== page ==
It’s only been four short months since the Victoria state election, but the results from last weekend’s NSW election make the two states seem worlds apart.
The 900km drive down the Hume from Sydney to Melbourne suddenly seems like a massive cultural divide, when one considers how much more conservative Sydney has become both socially and politically compared to Melbourne, its hip and happening southern neighbour.
In 2019, the Australia’s two biggest capital cities have never drifted so far apart.
In NSW we’ve just witnessed the re-election of a conservative leader in Gladys Berejiklian — a Premier whose record of culture-wrecking over-regulation and climate change inaction should have already provided enough evidence to Sydneysiders of what was to come. And yet the people of NSW have decided she is still the best person for the job. Not that they were spoiled for choice.
But the weekend’s election outcome only promises to increase the divide between old rivals Sydney and Melbourne.
Because despite being the first woman elected Premier in NSW, Gladys Berejiklian has overseen a government that has only hastened the slide toward commercialism of culture that has been happening in Sydney for years.
This is the Premier that allowed the Sydney Opera House to be turned into a massive billboard for gambling advertising, and whose heavy-handed laws over the city’s bars, clubs and festivals has left Sydney feeling like a kind of over-regulated cultural backwater.
In stark contrast Victorian Premier Daniel Andrews, now the most progressive Premier in the the country, was elected on a platform of policies including supporting serious action on climate change, supporting a Treaty with Indigenous people, maintaining and expanding the Safe Schools program, massive investment in public transport, maintaining a trial on safe injecting rooms and assisted dying legislation.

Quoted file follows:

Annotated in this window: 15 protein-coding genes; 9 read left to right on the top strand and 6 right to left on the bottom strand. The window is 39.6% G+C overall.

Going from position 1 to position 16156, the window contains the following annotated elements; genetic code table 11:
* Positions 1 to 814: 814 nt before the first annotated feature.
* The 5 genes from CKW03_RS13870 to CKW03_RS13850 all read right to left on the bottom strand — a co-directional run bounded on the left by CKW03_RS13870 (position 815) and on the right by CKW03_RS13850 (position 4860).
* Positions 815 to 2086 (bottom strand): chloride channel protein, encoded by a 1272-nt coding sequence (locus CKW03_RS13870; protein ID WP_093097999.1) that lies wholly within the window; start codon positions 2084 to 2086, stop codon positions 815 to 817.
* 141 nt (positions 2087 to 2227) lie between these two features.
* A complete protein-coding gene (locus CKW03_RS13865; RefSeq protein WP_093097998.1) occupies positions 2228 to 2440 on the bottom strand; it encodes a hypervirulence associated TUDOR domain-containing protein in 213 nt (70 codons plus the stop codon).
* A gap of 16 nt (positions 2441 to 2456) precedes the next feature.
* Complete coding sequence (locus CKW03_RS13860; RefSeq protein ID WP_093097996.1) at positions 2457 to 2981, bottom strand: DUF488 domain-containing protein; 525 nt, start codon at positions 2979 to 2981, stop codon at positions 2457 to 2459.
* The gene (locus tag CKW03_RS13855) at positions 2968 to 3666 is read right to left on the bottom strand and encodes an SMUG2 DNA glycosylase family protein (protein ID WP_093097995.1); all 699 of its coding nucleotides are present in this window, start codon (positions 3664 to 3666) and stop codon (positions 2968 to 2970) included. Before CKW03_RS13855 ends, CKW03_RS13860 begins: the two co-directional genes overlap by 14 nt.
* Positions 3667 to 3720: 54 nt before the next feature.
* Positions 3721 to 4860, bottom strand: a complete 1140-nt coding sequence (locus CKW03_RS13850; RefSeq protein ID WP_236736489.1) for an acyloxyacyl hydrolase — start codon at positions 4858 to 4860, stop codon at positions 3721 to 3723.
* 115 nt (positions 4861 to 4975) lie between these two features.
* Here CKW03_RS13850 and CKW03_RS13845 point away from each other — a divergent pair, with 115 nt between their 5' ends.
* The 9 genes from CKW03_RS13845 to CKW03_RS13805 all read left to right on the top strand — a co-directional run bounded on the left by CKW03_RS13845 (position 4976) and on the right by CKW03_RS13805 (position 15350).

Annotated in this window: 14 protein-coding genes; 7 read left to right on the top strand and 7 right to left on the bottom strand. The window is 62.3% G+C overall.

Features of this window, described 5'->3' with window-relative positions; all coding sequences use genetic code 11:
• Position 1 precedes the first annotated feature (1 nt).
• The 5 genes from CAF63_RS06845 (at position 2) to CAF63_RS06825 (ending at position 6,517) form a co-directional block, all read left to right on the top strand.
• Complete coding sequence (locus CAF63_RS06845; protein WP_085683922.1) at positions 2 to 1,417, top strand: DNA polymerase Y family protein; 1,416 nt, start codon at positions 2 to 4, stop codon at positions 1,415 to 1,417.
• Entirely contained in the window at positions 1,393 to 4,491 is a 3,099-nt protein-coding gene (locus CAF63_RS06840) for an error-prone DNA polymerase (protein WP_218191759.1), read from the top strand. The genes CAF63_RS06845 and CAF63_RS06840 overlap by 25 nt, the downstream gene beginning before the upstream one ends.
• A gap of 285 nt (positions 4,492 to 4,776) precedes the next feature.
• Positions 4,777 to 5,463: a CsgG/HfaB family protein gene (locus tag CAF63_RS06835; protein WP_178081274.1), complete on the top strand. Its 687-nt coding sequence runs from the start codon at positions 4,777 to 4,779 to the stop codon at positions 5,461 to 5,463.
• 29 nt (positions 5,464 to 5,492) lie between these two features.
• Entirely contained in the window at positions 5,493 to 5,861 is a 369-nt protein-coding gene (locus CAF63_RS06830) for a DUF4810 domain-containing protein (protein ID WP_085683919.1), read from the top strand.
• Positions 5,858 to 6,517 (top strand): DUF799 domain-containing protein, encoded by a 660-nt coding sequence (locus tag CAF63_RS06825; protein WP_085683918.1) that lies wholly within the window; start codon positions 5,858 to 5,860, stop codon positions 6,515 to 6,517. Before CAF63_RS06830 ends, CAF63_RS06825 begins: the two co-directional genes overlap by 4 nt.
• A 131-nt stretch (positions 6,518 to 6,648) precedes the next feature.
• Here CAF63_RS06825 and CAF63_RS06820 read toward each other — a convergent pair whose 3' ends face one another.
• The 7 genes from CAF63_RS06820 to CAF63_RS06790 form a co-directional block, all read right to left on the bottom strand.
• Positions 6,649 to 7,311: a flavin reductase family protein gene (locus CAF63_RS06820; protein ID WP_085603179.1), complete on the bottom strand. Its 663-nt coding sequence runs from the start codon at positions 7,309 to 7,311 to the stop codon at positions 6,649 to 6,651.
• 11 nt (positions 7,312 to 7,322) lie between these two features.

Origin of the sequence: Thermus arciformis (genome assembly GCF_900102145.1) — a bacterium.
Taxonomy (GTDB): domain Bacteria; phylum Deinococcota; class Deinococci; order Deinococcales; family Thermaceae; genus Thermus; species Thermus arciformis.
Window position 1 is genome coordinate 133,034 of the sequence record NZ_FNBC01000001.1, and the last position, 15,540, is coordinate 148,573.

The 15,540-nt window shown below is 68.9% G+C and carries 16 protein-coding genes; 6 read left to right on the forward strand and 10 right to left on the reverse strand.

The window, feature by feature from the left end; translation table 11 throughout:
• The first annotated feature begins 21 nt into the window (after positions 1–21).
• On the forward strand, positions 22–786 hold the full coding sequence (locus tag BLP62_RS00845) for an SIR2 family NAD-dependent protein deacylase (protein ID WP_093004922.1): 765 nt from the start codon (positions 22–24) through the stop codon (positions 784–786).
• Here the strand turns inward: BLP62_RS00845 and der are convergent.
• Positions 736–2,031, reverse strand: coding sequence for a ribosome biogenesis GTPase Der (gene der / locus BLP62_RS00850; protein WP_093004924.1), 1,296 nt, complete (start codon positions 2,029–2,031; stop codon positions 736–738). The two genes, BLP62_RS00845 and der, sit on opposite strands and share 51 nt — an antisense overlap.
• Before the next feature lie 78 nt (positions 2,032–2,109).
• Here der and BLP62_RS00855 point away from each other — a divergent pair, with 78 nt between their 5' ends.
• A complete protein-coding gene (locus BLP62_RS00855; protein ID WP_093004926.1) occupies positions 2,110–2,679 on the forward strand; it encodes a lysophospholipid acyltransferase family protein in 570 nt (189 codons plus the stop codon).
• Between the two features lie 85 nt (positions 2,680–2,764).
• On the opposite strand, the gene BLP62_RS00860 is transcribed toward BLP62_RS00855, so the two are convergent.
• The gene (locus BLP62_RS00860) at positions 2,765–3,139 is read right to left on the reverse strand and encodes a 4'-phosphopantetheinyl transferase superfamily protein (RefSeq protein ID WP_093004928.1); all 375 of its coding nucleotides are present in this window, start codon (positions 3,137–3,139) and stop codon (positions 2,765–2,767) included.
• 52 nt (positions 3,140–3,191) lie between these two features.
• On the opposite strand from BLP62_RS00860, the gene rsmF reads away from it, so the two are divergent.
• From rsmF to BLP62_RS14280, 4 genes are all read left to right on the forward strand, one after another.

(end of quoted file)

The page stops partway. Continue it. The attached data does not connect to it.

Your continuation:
In other words — despite his faults — the Victorian Premier has implemented modern policies for a modern state that at least keep up with global political trends. Victoria has also refused to implement the kind of culture-wrecking policies like lockout laws or to legislate NSW-style laws around festivals so prohibitive that many festival organisers have threatened to leave the state.
Sure — there is nothing new about the rivalry between Sydney and Melbourne. That rivalrygoes back to Federation and is now typified by Melbourne being (until recently) named the world’s most liveable city by the Economist, but Sydney winning the crown for the world’s best city by Conde Nast in 2007.
It is a rivalry that most of us never wish to buy into because of its triteness — but in recent years it has become impossible to ignore.
But as someone who divides my time between my home in Melbourne and cities like Berlin and New York, I really can’t imagine living in any other Australian city than Melbourne these days. Every time I revisit these global cities I reflect on how over-regulated Australian cities have become — and Sydney is by far the worst.
In Berlin, for better or worse depending on your perspective, you can still smoke in bars, ride a bicycle in the streets without a helmet and the parties start on Friday night and kick on until Monday morning.
Compare that to Sydney — a city where the corporatisation of fun and culture has taken over every bar, venue and park.
It has become the kind of city where it’s hard to find real connections to community outside expensive hipster coffee shops where you can pay $6 for a cashew milk dandelion latte and feel like you’re living on the edge. And on top of that you’ll struggle to even get a drink after midnight (unless you’re in the Casino).
Once upon a time Sydney was a bold, progressive city where culture flourished — but today it seems to have become politically conservative and a culturally backward looking.
Give me Melbourne with its progressive laws and all night parties any day. See you on the dance floor.